Counterfeit Proof silver American Eagles recently submitted to grading service, possibly from China

Detecting Counterfeits column from the July 14, 2014, issue of Coin World
By , Special to Coin World
Published : 06/26/14
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Fake U.S. silver American Eagles are becoming more and more common lately, with many of the counterfeits originating in China.

ANACS recently received a small group of fake Proof 2010-W American Eagle silver dollars for authentication and grading that I thought I would share with readers.

As you might imagine, our first thought was, “Why would someone go to the trouble to counterfeit such a common, reasonably low-value coin?”

A quick bit of online research provided the answer. Proof silver American Eagles sell fairly easily around $40 to $50 per coin, with some dates selling for a bit more. An online seller from China was offering the illustrated fake for $2.50 per coin (20 pieces for $50, including free shipping).

While an unscrupulous individual will not get rich buying at $2.50 and selling at $40 (and might end up with free room and board if caught), there is certainly a profit motive.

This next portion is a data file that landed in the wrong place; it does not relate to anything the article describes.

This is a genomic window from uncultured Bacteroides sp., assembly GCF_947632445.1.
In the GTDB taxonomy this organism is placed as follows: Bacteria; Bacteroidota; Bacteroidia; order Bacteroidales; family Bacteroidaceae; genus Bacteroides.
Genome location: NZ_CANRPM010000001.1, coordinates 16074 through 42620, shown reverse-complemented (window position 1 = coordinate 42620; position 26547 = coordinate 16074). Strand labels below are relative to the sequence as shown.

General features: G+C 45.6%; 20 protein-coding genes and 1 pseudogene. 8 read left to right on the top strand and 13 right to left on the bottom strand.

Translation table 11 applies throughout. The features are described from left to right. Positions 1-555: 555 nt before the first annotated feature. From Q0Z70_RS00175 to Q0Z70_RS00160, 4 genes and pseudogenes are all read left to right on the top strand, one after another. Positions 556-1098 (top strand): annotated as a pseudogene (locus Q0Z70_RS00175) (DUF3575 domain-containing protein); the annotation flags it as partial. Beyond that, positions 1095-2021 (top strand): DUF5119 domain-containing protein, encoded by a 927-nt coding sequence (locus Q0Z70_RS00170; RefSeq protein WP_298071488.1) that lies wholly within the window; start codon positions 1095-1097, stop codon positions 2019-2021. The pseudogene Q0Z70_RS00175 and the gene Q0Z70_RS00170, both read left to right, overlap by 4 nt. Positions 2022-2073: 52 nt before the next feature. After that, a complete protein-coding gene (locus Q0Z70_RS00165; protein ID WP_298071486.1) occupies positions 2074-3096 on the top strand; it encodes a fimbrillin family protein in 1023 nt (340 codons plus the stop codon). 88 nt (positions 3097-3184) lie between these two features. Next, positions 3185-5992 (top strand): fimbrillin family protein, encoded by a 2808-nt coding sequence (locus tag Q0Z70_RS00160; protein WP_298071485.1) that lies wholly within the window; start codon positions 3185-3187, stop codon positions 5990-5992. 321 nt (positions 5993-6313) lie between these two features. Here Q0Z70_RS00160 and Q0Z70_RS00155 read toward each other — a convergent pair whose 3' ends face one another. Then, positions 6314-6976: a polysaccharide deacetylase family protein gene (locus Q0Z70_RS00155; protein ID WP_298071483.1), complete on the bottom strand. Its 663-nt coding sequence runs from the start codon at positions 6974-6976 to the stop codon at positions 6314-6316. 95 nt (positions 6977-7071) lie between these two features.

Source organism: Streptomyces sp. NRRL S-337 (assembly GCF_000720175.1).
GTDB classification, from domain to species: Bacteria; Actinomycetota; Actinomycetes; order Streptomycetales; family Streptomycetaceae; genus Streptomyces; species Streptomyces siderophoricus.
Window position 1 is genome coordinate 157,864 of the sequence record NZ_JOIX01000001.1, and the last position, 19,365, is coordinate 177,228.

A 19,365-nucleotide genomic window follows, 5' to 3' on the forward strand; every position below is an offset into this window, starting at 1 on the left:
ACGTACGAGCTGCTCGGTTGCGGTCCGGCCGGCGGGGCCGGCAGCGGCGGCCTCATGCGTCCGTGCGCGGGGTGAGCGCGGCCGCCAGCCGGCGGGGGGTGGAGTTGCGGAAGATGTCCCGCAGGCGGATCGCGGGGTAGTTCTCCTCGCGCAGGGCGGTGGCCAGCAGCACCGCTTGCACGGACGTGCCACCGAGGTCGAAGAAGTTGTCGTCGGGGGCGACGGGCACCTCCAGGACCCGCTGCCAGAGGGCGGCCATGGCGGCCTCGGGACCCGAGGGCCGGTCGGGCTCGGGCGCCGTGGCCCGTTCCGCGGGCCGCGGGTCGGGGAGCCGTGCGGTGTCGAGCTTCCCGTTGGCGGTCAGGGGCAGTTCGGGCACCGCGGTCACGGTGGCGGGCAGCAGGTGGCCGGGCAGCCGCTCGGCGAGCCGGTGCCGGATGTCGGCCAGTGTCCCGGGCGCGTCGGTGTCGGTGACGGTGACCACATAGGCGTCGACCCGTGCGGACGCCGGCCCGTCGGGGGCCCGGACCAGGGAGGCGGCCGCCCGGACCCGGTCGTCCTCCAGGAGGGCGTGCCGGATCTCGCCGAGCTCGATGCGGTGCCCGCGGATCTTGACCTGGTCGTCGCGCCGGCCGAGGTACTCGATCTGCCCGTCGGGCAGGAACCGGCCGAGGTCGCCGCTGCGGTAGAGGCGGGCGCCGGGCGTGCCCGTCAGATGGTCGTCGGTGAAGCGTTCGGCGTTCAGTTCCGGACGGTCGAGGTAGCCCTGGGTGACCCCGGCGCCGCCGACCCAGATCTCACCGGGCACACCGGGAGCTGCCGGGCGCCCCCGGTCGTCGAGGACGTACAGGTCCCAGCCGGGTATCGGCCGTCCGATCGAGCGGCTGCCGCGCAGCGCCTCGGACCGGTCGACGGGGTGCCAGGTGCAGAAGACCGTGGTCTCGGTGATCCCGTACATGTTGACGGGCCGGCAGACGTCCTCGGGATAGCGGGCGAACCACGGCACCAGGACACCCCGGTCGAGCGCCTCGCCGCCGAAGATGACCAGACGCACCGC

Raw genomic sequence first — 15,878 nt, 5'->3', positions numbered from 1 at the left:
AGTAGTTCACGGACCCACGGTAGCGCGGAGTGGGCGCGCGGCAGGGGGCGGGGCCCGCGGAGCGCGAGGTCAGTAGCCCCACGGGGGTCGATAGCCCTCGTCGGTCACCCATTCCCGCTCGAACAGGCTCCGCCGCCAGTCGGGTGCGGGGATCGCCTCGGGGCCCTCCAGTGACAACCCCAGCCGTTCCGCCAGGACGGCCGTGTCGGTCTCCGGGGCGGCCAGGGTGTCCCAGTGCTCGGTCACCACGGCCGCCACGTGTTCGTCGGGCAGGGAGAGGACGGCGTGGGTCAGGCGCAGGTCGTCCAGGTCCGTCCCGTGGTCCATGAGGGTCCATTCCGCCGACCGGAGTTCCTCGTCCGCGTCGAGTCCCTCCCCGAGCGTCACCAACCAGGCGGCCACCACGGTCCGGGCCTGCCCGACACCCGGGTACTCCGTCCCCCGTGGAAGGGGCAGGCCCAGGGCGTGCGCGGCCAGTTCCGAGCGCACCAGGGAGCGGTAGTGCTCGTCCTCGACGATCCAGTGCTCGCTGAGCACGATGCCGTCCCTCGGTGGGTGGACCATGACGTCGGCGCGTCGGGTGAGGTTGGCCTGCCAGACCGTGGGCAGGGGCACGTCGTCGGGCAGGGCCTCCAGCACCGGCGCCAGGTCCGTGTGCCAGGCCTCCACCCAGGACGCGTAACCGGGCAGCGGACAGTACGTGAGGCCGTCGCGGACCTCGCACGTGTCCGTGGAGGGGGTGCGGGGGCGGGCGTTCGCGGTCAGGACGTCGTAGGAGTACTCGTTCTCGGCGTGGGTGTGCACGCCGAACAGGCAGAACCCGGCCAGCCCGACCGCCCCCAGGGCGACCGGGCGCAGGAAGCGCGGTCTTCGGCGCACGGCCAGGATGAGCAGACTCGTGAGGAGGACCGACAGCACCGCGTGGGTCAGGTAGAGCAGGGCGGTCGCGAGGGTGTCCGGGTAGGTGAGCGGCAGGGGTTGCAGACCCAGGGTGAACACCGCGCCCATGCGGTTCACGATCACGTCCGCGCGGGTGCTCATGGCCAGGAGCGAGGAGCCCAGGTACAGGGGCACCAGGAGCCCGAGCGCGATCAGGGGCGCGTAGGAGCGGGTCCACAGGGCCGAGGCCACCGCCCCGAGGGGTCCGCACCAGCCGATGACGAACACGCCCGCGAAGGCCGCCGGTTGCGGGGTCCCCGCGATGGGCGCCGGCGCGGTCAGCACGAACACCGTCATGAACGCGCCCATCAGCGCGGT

Once you take a good look at one of these fakes, they are not that difficult to detect. However, how many collectors and silver investors actually take more than a cursory look?

These fakes are made of copper, with a light silver plating to give them the proper look. Under magnification, ANACS graders noticed a few tiny areas on the edge where the plating was incomplete, allowing copper to show through.

Unfortunately, if the fake is inside a plastic capsule, as Proof coins are normally packaged, you will not be able to inspect the edge.

The weight and diameter of these fakes was within tolerance for a genuine coin, which is an “improvement” over previous fakes that were often significantly underweight. The counterfeiters accomplished this by increasing the thickness of their product. Measuring or comparing the thickness of a potential fake cannot be done if the coin is in typical Proof packaging.

However, a few quick methods exist to identify one of these fakes. The pieces we saw were all aligned with a “medal turn” where genuine examples have a “coin turn.” The details are not an exact match, with noticeable differences in Liberty’s face, gown, and the flag behind her, and especially the lettering on the reverse.

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